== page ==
Today on September 11, I have read several moving stories from the day twelve years ago that changed us all forever. One part of me does not enjoy reliving such a traumatic time, but another part of me is drawn to these stories, and I feel liberated by them.
On Rosh Hashanah Eve, the sermon at my synagogue was titled, "The Story of Us." In it, Rabbi Elyse Wechterman talked about the power of communal narrative:
"...creating a shared narrative for the community is what brings people together and gives them a way to connect their individual story to the larger story unfolding around them. "
This power of a story was already on my mind because of an On Being podcast I listened to last week about healing from trauma. According to Dr. Bessel Van Der Kolk, one of the hallmarks of unhealed trauma is that the brain doesn't allow a story to be created. Instead, it remains stuck with memories etched in vivid detail, unchanged over many years. Normally, our memories change (even if we don't want to admit it), but when we're traumatized we are unable to allow our memories to become a story that we tell and retell and allow to transform.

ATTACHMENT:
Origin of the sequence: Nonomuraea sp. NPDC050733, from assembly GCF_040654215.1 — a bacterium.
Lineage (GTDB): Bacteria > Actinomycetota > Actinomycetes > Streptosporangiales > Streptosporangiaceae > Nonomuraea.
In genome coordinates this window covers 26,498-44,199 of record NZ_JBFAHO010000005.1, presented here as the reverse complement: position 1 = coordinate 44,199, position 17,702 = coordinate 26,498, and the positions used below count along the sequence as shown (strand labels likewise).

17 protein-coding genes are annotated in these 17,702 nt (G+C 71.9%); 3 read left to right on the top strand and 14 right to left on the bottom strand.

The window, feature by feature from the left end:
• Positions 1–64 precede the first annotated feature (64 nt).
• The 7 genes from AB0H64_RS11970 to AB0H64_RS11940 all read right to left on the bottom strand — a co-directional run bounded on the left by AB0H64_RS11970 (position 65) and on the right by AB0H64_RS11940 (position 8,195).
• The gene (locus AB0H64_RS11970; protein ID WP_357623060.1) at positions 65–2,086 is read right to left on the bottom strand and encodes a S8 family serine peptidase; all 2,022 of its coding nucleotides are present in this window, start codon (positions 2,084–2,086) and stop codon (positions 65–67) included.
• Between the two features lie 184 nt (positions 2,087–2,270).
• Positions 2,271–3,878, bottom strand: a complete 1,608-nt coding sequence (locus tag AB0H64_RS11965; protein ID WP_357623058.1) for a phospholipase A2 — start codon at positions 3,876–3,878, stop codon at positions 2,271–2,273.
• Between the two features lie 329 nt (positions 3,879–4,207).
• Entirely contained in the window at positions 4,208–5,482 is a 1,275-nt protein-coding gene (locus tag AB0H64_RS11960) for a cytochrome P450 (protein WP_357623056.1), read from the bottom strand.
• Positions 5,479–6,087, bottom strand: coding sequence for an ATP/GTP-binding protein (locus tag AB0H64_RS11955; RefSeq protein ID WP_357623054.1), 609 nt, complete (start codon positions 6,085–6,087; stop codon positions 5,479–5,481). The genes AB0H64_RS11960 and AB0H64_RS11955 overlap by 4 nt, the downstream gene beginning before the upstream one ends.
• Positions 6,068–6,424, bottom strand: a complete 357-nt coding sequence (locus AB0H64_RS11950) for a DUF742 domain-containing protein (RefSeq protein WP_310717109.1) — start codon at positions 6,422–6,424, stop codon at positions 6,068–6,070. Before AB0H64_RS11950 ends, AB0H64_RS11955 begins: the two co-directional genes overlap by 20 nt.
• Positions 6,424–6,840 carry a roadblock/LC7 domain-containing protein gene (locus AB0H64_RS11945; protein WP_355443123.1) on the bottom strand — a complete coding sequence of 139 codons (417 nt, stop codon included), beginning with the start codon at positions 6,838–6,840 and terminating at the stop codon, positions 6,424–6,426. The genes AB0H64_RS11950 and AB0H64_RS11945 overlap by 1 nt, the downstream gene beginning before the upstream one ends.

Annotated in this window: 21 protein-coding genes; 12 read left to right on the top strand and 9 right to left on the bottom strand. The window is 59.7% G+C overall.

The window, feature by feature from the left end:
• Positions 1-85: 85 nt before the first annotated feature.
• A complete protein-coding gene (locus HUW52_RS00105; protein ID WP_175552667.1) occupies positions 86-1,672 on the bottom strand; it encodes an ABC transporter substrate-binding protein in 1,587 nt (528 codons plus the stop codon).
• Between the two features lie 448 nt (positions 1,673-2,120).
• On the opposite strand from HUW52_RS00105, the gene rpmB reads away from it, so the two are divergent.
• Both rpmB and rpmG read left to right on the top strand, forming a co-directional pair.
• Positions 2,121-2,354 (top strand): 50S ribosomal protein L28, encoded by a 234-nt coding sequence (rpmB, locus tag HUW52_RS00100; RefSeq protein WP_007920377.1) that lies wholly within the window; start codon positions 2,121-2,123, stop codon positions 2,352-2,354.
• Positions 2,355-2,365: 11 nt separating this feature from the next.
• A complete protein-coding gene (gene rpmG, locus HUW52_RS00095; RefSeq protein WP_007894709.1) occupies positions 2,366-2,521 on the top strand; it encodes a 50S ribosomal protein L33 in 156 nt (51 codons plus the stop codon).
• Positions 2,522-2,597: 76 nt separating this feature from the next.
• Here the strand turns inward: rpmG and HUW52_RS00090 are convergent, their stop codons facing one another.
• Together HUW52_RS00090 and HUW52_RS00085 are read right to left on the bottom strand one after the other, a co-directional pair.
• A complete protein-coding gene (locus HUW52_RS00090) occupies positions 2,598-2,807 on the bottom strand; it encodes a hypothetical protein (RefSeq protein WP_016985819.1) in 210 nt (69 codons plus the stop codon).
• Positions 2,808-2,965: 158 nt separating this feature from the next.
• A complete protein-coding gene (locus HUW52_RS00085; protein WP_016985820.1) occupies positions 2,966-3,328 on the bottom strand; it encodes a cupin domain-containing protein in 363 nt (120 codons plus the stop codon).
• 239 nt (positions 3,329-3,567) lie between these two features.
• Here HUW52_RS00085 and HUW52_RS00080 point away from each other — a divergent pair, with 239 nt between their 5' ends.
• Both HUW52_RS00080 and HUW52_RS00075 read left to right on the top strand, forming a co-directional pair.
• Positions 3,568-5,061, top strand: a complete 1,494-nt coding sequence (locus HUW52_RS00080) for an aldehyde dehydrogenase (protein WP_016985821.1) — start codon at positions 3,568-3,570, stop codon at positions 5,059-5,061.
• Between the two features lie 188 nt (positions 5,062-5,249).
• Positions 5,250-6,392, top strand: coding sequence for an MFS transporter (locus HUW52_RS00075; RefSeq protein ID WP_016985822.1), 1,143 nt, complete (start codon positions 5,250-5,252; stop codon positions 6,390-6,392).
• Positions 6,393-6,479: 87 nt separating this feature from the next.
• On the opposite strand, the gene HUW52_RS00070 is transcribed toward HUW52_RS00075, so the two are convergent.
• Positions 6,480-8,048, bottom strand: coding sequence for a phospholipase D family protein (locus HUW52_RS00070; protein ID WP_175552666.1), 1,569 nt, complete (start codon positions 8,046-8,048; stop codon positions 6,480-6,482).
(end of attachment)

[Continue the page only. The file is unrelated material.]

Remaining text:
With that in mind, I felt something inside me change and relax. So it's okay to tell stories about traumatic events! In fact, it's a sign of health and a big opportunity for healing. So often I feel reticent to talk about my most difficult moments. I feel afraid that everyone close to me has already heard too much about it. I am afraid of my need to retell my stories, but when I do, I always learn something new. I bring new life experience to the memory and with it a new telling of the story.
I don't have much of a 9-11 story, although certain elements of that day are indelibly etched in my memory: Clutching my older son, then a toddler, in my arms as I watched tv coverage of the towers burning. The silent, clear blue skies. And few days later, a beautiful rainbow arching across the sky.
I am grateful that on this day each year, we are willing to hear each other's stories, that we make room for grief and for healing. And I pray that we can bring this same sort of attention to other more invisible, silent losses and traumas. May we all have a chance to tell our stories and be heard.